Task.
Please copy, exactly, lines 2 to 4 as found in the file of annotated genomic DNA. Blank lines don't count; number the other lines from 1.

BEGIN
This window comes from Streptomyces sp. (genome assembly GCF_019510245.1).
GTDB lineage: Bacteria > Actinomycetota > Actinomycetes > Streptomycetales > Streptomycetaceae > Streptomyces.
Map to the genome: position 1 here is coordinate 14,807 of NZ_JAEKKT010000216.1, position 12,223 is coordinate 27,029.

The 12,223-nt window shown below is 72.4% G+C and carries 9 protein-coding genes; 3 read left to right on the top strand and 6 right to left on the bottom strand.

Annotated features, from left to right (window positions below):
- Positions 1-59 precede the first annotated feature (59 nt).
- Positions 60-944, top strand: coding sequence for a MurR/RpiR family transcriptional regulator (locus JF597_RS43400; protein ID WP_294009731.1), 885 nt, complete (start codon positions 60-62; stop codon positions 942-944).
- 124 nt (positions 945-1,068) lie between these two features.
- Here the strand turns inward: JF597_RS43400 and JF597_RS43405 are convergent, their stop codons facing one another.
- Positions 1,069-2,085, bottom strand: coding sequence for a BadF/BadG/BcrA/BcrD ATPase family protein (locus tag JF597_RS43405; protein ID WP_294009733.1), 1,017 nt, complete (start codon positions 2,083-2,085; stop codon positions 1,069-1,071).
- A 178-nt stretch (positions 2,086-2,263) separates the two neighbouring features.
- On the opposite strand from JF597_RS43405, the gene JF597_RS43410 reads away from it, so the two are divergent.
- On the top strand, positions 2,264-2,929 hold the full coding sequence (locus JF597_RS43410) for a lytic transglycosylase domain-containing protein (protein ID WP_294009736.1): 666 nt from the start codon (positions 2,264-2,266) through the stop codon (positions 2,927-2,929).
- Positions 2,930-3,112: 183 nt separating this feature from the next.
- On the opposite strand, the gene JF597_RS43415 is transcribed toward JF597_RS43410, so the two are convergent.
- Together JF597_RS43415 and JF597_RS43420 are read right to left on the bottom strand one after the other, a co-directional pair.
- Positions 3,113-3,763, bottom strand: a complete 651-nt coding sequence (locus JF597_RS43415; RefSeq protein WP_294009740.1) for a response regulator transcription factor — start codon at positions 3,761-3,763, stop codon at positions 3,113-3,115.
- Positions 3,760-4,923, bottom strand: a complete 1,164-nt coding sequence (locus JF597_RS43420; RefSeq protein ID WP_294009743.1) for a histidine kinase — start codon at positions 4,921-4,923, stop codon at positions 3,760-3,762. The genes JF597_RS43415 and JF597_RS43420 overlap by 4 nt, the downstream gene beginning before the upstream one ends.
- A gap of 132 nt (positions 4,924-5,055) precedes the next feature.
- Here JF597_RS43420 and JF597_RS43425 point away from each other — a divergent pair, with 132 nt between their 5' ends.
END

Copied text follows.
GTDB lineage: Bacteria > Actinomycetota > Actinomycetes > Streptomycetales > Streptomycetaceae > Streptomyces.
Map to the genome: position 1 here is coordinate 14,807 of NZ_JAEKKT010000216.1, position 12,223 is coordinate 27,029.

The 12,223-nt window shown below is 72.4% G+C and carries 9 protein-coding genes; 3 read left to right on the top strand and 6 right to left on the bottom strand.